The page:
Stephen Curry will be returning to the Golden State Warriors lineup after missing more than a month of basketball. Despite his greatness, it might be best to temper expectations at first as he tries to find a rhythm in his return to playoff intensity.
Barring an unforeseen setback, Stephen Curry should be making his return in Game 2 of the Western Conference Semifinals. The Golden State Warriors won Game 1 in convincing fashion, but, their championship hopes still rely on Curry’s availability. He is what makes them elite.
Losing Curry, obviously, has impacted their offense, something that has carried over into the postseason. Despite a great Game 1 against the New Orleans Pelicans, the memories of their near-disaster fourth quarter in Game 5 of the playoffs’ opening round against the Kawhi Leonard-less San Antonio Spurs are fresh in everyone’s mind.
Everyone–from the fans to the players themselves–is excited for Curry’s return, as they should be. He’s a two-time MVP. He’s the greatest shooter the game has ever seen and one of basketball’s most potent offensive players ever. He’s a top two player in the Association and he’s not two.
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Still, it’s important to contextualize his return. Curry has played 25 minutes of basketball since March 9th. After spraining his ankle for the second time, the point guard was re-inserted into the lineup on March 23rd but then sprained his MCL in the three quarters and 29 points into their game against the Atlanta Hawks. He has not played since.
Curry’s injury is worse than the one he suffered in 2016, but he’s had more time to recover, so he should be closer to 100 percent than he was when he scored a record17 points in overtime against the Portland Trailblazers. Still, he’s going to need some time to get into a rhythm. So don’t expect Curry to be all the way back right away.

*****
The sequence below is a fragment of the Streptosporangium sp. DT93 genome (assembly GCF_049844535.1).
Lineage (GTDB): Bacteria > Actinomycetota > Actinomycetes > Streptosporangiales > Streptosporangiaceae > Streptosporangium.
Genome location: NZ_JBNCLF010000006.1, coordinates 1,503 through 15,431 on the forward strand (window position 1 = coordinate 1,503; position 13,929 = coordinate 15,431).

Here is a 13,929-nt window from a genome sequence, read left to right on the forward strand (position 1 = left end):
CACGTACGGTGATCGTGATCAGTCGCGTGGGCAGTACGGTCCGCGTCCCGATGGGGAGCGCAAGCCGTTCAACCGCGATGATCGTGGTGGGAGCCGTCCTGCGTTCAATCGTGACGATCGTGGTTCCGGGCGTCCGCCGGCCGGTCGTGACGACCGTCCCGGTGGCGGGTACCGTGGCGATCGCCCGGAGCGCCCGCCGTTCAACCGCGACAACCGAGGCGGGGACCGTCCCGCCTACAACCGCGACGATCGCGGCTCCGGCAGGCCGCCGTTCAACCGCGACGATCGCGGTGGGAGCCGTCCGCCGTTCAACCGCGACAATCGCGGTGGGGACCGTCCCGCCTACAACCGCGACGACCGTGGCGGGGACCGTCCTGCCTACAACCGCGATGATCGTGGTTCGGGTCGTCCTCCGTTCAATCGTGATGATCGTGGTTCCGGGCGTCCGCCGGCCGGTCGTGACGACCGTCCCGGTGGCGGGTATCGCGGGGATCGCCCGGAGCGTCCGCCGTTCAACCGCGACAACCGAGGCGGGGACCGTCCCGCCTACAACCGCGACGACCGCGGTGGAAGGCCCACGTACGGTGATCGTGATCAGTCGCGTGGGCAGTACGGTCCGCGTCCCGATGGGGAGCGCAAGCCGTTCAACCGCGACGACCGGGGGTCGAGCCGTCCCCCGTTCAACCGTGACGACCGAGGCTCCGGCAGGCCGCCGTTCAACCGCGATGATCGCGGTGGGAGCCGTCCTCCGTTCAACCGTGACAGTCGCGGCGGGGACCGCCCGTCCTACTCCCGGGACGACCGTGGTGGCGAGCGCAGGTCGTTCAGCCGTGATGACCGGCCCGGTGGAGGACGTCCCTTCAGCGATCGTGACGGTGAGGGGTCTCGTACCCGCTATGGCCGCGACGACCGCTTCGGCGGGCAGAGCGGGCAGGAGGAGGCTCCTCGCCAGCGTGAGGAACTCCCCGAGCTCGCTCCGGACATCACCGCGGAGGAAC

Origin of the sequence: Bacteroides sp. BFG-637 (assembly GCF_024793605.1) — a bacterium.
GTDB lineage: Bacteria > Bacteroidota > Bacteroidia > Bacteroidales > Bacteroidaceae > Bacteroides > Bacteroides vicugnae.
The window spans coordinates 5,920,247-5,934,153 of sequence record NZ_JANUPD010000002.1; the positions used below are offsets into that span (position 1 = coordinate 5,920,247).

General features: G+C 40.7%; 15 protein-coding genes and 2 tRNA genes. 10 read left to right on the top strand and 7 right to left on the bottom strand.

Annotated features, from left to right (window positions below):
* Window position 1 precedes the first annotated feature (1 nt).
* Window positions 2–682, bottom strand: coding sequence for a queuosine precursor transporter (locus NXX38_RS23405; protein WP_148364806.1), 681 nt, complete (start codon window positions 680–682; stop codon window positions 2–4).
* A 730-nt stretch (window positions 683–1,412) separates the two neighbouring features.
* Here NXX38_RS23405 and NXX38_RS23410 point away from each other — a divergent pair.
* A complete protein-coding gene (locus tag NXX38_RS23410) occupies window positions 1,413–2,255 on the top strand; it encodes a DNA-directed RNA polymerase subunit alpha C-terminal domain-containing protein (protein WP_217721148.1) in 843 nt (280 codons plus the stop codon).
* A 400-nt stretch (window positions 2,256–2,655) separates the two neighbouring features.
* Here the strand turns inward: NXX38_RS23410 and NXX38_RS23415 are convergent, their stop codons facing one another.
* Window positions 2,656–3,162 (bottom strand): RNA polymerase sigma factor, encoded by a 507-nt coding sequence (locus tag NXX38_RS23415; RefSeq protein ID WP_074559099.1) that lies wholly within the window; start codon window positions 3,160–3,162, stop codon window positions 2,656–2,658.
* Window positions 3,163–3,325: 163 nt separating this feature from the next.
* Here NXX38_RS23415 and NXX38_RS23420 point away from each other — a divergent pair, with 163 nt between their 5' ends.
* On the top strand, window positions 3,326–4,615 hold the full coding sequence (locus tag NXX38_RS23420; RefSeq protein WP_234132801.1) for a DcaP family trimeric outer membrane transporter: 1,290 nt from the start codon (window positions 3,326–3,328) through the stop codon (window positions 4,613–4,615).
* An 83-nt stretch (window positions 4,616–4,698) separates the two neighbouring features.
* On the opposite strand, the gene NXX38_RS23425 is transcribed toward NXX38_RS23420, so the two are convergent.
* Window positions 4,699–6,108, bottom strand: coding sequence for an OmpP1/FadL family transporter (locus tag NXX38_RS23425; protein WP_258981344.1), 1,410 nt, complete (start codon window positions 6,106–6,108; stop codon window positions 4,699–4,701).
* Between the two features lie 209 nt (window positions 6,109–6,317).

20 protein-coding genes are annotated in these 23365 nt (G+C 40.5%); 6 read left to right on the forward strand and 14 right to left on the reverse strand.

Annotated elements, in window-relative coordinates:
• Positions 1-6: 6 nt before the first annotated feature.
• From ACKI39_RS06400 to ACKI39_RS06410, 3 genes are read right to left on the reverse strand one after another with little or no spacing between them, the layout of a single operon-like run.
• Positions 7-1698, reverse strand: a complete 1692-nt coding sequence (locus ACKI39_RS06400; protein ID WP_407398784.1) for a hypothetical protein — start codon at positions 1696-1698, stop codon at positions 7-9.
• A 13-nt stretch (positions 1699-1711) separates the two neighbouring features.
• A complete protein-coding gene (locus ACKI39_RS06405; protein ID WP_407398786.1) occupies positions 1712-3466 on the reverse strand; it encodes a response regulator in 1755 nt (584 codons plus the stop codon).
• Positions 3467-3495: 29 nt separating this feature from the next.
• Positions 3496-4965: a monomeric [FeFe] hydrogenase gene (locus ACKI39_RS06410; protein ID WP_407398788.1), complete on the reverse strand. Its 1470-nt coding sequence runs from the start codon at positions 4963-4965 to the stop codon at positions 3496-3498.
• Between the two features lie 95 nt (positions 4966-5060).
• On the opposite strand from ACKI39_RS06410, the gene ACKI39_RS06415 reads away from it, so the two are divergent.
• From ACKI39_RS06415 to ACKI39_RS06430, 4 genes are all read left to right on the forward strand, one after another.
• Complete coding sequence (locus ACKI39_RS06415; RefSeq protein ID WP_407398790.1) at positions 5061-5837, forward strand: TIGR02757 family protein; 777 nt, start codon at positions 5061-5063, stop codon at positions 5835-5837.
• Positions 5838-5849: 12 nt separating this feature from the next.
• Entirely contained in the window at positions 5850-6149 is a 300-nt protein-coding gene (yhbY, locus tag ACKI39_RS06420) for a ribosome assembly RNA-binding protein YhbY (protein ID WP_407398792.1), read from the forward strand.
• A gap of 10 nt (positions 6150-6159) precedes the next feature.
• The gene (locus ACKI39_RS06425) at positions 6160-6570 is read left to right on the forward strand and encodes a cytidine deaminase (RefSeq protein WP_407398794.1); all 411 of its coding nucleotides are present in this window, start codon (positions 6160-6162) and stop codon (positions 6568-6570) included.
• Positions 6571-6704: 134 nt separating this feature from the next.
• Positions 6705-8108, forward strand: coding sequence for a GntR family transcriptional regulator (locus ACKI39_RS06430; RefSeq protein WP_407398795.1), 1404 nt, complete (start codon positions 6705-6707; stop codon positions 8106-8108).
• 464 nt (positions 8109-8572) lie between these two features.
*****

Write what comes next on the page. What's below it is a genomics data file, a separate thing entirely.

Being able to go through full practices is a good sign that his body is getting better and stronger, but practice reps will never be able to replicate game speed. That contrast becomes even greater when the player returns to playoff intensity. Curry will, likely, be far from peak.
Now, that’s not to say that he’s not going to be effective. Curry’s presence alone makes the Warriors’ offensive significantly better. He can miss an entire year of basketball and teams are still going to trap him high or overplay him coming off screens. That’s just how deadly he is.
Having him back means that Durant and Thompson should get better looks. Draymond Green should have more space to operate when Curry is getting double teamed 40 feet away from the rim. The team’s pace and energy should increase.
He’s going to have an immediate impact, but it might not show up in the box score. He might be a little rusty to start, but elite players–like him–have ways of making winning plays no matter the circumstances. He nearly willed the team to a championship in 2016 on one knee, reaching a high level of play time and time again despite having his ability to be consistent stripped away by the knee injury.
It’s also entirely possible that Curry’s brilliance negates what “normal” world-class athletes have to work through. What he did in 2016, with his limitations, is incredible, despite his ultimate failure. This time, he wasn’t rushed back and his knee is in a better place.
Curry could very well end up scoring 30 points tomorrow, especially when considering that the team announced that he won’t be on a minutes restriction (though it’s unknown if he’s starting or coming off the bench). He could break some record–maybe one of his own–and it wouldn’t be that surprising given how special he is.
Still, it’s probably best to temper expectations just a bit, which is harder than it sounds because Curry is absolutely magnificent and we expect that every time he steps onto the court. My guess is that there will be some rust and a learning curve for everyone as he is re-inserted into the lineup of a team that has already begun the second round of the postseason.
The Warriors will need Curry to be close to peak to win this championship, with a matchup against James Harden, Chris Paul, and the Houston Rockets looming in the background. With his track record, especially in the postseason, it would be safe to say that Curry will get there sooner than later. Still, it’s important to just take it one game at a time as he finds his legs again.
At the end of the day, however, the most important lesson that anyone could teach–something bigger than the game of basketball itself–is that STEPH BETTER.